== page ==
Memories as the Elderly Caregiver…
Are you finding yourself on a journey of providing more and more care-giving for your elderly parent or senior friend? It might even be an everyday part of your current life…
If so, you’ve no doubt enjoyed having the bragging rights about your mother’s, father’s or friend’s health and mental clarity. They’ve always been independent and always cared for themselves. Now, you may find that things are slowly beginning to change as the wheels of time move ever more further forward.
Are you noticing the factors that are affecting your communications, not the least of which could be your elderly loved one(s) memory lapse along with their hearing loss? Like, maybe your mom is forgetting that on Mother’s Day you always exchanged gifts and cards. Or, maybe your father just called you to ask when your birthday was. Or, your elderly friend is forgetting when s/he had their last meal.
As a sibling, you may be noticing the struggle with your “new” mother/father, as you find yourself desperate for the return of your “old” parent… which was the walking family story teller, the best cook in the world, and the fiercest scrabble competitor on the planet.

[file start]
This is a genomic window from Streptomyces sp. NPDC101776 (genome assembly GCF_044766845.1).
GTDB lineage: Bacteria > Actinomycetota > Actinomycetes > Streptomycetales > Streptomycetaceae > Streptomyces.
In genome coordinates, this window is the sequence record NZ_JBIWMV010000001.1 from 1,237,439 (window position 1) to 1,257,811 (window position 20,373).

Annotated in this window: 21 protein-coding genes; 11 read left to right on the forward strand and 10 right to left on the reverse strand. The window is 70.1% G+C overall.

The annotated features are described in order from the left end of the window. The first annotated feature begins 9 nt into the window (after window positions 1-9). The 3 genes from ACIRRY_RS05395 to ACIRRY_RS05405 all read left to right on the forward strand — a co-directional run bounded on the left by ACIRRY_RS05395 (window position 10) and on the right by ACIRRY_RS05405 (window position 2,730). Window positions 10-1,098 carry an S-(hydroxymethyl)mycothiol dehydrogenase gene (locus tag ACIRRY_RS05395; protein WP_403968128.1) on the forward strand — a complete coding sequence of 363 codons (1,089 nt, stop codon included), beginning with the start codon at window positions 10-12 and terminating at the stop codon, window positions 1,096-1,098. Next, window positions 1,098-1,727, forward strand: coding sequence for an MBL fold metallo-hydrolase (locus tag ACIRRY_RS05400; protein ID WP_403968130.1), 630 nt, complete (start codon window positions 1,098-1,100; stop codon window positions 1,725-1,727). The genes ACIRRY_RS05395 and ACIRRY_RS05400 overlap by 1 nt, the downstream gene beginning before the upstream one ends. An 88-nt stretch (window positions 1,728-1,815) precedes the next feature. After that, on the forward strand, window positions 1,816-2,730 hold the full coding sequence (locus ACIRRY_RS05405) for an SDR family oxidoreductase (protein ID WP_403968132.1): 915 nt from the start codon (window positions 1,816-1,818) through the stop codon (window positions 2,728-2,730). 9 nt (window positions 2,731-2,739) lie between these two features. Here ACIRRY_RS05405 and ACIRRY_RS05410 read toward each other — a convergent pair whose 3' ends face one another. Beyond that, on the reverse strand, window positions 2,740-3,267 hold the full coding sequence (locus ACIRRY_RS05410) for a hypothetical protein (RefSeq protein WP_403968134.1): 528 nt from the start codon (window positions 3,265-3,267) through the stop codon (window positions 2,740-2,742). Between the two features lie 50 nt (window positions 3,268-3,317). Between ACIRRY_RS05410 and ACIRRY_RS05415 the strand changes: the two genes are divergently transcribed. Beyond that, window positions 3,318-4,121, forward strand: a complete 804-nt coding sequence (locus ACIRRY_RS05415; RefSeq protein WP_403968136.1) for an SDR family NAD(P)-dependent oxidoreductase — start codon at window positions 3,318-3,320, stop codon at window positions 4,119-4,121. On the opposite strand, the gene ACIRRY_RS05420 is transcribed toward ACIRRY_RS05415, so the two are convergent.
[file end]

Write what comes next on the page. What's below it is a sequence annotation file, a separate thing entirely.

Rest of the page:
Are you spending more and more time assisting your elderly loved one around their home?… Or, might you be finding yourself driving to and from appointments, which previously were errands that they handled easily by themselves?
Feelings of sadness that come with past parental reflections can be one of the most powerful of emotions for anyone to negotiate. As well as, dealing with new surroundings… like, a parent that can’t grasp a fork and a knife in their arthritic hands, or, your senior finding it ever more difficult to negotiate simple tasks. Feelings of despair for one-self and sympathy for your elderly loved one is a tough situation to find yourself in, indeed.
As a caregiver, (and in order to cope) you may find it difficult to reach-out and ask for some advice from others that are going through the same concerns and experiences for encouragement, along with the experts, which can provide insights. But reaching out you must in order to comfort your soul.
Remember to also keep in mind ‘who’ your parent’s/friend used to be and cherish those memories no matter what. Cry, rejoice and live the moment of the beauty that life gave the both of you. If you’re that care-giving son, daughter or friend… these times can be certainly confusing. You may never get over seeing such radical day to day changes. But, you’ll certainly want to appreciate ‘with gratitude’ the bountifulness that comes with your wonderful memories.
Yes indeed, be good to yourself as that ever important caregiver!
Sunshine Gardens Senior Community
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